Michael Simkins - who "captures life for those who aren't above the title"
Philip Fisher meets Michael Simkins, actor, writer and cricket lover.
The typical theatrical autobiography is very predictable. After a few pages detailing how the hero or heroine had been a child prodigy starring on stage before they could walk, the name-dropping starts. There are tales of upstaging Larry or John on the way to a knighthood, richly deserved as recognition of a sparkling career.
For some reason, Michael Simkins, whose book of memoirs What's My Motivation is published on 4th March, has completely lost the script. In it, he practically fails to mention almost a year starring as "the lead dad" in Mamma Mia! ("the most fantastic life affirming evening but it ain't subtle. I've never seen people so ecstatic in a theatre in my life"), appearing in the Mike Leigh film Topsy Turvey and his impending role in Michael Frayn's Democracy, as it transfers to the West End.
The book also looks like being a roaring success. It has already been chosen as Radio Four's Book Of the Week, is currently being serialised in the Daily Mail and rumour has it that its author will be on Start the Week before too long.
After reading What's My Motivation and meeting this likeable man, the conclusion that one reaches is that he might just be a typical if slightly old-fashioned Englishman. Simkins is built like a fast bowler and his love of cricket, dry sense of humour and self-effacing modesty are quintessentially English. He could easily have fallen into company with Basil Radford and Naunton Wayne in Hitchcock's The Lady Vanishes and felt at home.
The slight difference is that, while they were passionate about their cricket, it is unlikely that they would have described seeing Sussex win the County Championship as "like a girl saying yes".
It says something about his outlook that rather than Stanislavsky or Brecht, his ideal theatrical book is Michael Green's The Art of Coarse Acting.
As he expresses it, "the bad times are funnier - the greatest compliment that I have had from any actor is that it captures life for those who aren't above the title". The impression that this gives, despite pleas from his actress wife, Julia Deakin (the psychopathic granny from Coronation Street), to glorify himself, is that here is a jobbing actor whose career has had few high points. Don't believe a word of it!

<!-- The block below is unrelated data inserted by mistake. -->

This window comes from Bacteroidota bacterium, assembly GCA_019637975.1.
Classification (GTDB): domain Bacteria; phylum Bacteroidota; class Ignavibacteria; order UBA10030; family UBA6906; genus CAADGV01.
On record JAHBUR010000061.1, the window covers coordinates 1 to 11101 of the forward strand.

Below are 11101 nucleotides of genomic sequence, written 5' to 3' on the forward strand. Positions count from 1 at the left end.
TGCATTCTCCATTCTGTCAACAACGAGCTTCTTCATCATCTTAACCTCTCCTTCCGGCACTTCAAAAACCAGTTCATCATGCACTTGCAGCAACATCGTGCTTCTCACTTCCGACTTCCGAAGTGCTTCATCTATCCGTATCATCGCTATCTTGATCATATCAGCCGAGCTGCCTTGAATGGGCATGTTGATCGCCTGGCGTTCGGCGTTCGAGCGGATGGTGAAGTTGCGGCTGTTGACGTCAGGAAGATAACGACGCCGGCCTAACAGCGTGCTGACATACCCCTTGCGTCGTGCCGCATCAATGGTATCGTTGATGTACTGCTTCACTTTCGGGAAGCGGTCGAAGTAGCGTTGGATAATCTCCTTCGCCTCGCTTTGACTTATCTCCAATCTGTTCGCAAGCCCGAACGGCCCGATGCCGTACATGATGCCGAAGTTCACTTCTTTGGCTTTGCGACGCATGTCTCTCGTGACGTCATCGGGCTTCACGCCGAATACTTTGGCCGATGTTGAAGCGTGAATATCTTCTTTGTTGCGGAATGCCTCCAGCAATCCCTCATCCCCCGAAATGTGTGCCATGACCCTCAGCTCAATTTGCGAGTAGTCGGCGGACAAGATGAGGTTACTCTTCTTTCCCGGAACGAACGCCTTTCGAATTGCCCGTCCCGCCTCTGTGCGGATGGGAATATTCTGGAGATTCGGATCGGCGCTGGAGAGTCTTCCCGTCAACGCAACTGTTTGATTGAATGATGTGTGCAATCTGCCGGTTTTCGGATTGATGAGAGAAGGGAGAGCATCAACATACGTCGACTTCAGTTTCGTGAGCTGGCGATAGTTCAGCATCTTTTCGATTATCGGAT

Simkins is clearly a happy and fulfilled man and a measure of the success of his career is the fact that in over 25 years, he has never spent a period of more than five months out of work. Considering that it is generally recognised that only 10 per cent of actors work at any one time, this makes him something of a superstar.
As well as acting, Michael Simkins is also known to readers of the Guardian as the columnist who has pens An Actor's Life, the always witty and sometimes surprisingly deep thoughts of a contemporary thespian. The Guardian connection is doing him proud as he appears at the Cottesloe Theatre on 12th March for a platform interview with its critic, Michael Billington, who is not only a kindred theatrical spirit but also a fellow cricket lover.
Simkins' job at the Guardian exemplified the kind of fortune that, added to talent, keeps a man in work. About fifteen years ago, he tracked down the last survivor from Britain's worst ever train crash that took place in 1916. The 92-year-old had been on a train at Quintishill on which 255 soldiers were killed.
As Simkins explains it "I wanted to tell his story and interviewed him. Fifteen years later the Guardian took it up and printed it on the 85th anniversary of the tragedy". The same evening, somebody happened to mention that it was at the Guardian Spring party and invited their newest contributor. There he met Ian Katz, the paper's features editor, who signed him up to write a regular column.